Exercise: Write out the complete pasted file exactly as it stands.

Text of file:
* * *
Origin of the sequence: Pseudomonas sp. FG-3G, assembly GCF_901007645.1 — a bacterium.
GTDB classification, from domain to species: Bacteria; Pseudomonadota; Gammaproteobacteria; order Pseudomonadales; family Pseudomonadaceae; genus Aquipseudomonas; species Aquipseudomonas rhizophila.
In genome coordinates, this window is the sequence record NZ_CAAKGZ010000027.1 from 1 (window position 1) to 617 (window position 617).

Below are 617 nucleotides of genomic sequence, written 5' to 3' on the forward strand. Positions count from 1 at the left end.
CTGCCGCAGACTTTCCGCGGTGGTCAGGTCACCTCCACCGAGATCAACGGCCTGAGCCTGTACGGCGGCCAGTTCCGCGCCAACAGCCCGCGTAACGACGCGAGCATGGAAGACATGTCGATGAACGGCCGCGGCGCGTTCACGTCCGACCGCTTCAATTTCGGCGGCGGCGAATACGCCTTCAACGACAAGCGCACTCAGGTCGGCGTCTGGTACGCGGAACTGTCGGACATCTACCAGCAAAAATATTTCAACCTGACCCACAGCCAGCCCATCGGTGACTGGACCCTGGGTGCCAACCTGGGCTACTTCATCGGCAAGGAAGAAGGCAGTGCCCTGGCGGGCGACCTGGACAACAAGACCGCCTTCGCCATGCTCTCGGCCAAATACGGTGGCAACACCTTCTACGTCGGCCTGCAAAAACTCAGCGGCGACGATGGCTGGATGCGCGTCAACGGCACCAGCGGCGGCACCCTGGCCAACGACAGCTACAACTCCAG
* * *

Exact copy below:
Origin of the sequence: Pseudomonas sp. FG-3G, assembly GCF_901007645.1 — a bacterium.
GTDB classification, from domain to species: Bacteria; Pseudomonadota; Gammaproteobacteria; order Pseudomonadales; family Pseudomonadaceae; genus Aquipseudomonas; species Aquipseudomonas rhizophila.
In genome coordinates, this window is the sequence record NZ_CAAKGZ010000027.1 from 1 (window position 1) to 617 (window position 617).

Below are 617 nucleotides of genomic sequence, written 5' to 3' on the forward strand. Positions count from 1 at the left end.
CTGCCGCAGACTTTCCGCGGTGGTCAGGTCACCTCCACCGAGATCAACGGCCTGAGCCTGTACGGCGGCCAGTTCCGCGCCAACAGCCCGCGTAACGACGCGAGCATGGAAGACATGTCGATGAACGGCCGCGGCGCGTTCACGTCCGACCGCTTCAATTTCGGCGGCGGCGAATACGCCTTCAACGACAAGCGCACTCAGGTCGGCGTCTGGTACGCGGAACTGTCGGACATCTACCAGCAAAAATATTTCAACCTGACCCACAGCCAGCCCATCGGTGACTGGACCCTGGGTGCCAACCTGGGCTACTTCATCGGCAAGGAAGAAGGCAGTGCCCTGGCGGGCGACCTGGACAACAAGACCGCCTTCGCCATGCTCTCGGCCAAATACGGTGGCAACACCTTCTACGTCGGCCTGCAAAAACTCAGCGGCGACGATGGCTGGATGCGCGTCAACGGCACCAGCGGCGGCACCCTGGCCAACGACAGCTACAACTCCAG